Costa Rica has used only renewable energy since the start of 2015

For almost three months the Central American country has run exclusively on renewables.

Since the start of the year, Cost Rica has not burned fossil fuels for power and has been able to rely on renewable energy alone to power its country, which was made possible due to Costa Rica experiencing heavy rainfall, which enabled the country’s hydropower plants to generate almost enough electricity to power the entire nation.

Several renewable sources have allowed the country to be coal and petroleum-free.

In addition to hydropower, wind, solar, and geothermal energy have made it possible for Costa Rica not to require any petroleum or coal to keep electricity flowing. That being said, the country does have an advantage over other countries in that it is small, with fewer than 5 million people, it does not have a massive manufacturing industry that would need power for operation, and it is home to plenty of volcanoes, which makes it easier for the country to tap into different renewable sources.

Nevertheless, the fact that the country has managed to run on only renewable energy for over 75 days is still nothing short of remarkable.

80 percent of Costa Rica’s renewable energy comes from hydropower.

Costa Rica - Total Renewable Energy PowerWhile 80 percent of its renewable power comes from its hydroelectric plants, about 10 percent comes from geothermal. The country is seeking to evolve its geothermal sector and, last year, the government gave the green light for a $958 million geothermal project that is primarily being funded by the European Investment Bank and Japan.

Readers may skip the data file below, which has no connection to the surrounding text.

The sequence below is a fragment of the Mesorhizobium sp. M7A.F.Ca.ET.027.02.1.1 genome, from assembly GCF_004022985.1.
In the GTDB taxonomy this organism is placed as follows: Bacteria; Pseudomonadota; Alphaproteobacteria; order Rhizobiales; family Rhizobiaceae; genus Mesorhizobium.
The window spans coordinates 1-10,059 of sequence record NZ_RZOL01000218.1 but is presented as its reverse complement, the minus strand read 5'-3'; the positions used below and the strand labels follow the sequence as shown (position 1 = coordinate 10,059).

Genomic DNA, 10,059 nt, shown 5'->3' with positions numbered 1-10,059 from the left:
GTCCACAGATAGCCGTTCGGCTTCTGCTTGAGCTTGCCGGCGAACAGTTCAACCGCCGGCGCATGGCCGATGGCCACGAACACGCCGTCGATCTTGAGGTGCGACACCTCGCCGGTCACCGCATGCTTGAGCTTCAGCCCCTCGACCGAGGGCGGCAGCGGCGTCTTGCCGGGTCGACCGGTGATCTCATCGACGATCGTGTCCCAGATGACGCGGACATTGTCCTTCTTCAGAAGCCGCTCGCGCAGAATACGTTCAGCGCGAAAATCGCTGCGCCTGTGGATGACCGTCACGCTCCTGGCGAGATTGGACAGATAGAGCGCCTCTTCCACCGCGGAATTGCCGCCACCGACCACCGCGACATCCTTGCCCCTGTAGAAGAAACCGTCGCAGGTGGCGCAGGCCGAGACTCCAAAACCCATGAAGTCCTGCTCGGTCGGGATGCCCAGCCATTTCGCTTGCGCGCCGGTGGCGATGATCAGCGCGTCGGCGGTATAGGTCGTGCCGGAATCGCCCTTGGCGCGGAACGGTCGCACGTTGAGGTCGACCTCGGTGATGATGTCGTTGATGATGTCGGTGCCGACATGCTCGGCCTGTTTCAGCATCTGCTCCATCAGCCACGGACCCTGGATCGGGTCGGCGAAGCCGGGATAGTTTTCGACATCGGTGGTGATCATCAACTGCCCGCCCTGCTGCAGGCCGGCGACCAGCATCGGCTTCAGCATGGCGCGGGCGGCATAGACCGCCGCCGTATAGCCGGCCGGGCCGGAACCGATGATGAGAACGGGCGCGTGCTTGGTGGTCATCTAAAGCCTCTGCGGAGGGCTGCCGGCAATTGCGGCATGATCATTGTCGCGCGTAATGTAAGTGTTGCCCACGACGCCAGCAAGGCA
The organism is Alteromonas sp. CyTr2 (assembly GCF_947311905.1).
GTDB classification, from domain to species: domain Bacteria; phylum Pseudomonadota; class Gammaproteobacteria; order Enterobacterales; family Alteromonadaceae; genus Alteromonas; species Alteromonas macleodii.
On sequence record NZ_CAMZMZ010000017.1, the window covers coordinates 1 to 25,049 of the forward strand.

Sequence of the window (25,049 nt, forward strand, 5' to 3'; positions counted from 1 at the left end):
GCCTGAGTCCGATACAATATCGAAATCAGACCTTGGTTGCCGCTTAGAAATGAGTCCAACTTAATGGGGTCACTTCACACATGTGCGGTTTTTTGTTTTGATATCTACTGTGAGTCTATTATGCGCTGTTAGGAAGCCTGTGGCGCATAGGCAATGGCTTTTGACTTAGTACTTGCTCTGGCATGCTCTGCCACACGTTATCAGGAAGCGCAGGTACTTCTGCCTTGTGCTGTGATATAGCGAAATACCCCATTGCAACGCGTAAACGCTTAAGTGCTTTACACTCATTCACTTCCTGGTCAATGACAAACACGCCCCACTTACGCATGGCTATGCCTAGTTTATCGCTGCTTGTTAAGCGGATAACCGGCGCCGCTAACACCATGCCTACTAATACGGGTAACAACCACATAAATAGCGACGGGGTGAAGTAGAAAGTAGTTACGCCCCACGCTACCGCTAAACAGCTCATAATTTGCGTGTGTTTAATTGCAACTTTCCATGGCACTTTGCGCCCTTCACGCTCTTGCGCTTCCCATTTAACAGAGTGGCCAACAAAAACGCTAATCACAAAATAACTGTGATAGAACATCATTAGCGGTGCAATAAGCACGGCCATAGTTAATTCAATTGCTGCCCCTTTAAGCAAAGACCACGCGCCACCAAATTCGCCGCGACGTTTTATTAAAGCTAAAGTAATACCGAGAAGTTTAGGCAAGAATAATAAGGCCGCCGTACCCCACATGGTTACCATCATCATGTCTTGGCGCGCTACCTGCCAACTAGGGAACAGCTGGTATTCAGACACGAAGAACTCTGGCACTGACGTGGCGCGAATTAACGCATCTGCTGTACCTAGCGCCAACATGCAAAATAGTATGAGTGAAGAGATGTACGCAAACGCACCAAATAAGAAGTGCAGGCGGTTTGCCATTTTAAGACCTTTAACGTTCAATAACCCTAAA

The project will consist of three plants. The first is expected to generate 55 megawatts (MW) of electricity, which is roughly enough power for 55,000 homes. The other two plants are expected to produce 50 MW each.

Jake Richardson of Clean Technica told Science Alert that more geothermal energy in Costa Rica is good news because “there are obvious downsides of being too reliant on hydropower, especially run-of-the-river systems, which can be hindered by seasonal changes in water flow.” Richardson also commented on droughts saying that they can “severely impact power supplies. And there are also some environmental downsides to hydroelectric dams more generally, namely the impact on riparian ecosystems and passing fish.”

The bottom line is that it is important for Costa Rica to expand its other renewable energy systems beyond hydropower. If the country were to ever experience a severe drought, it would hinder the nation’s ability to produce electricity via water.

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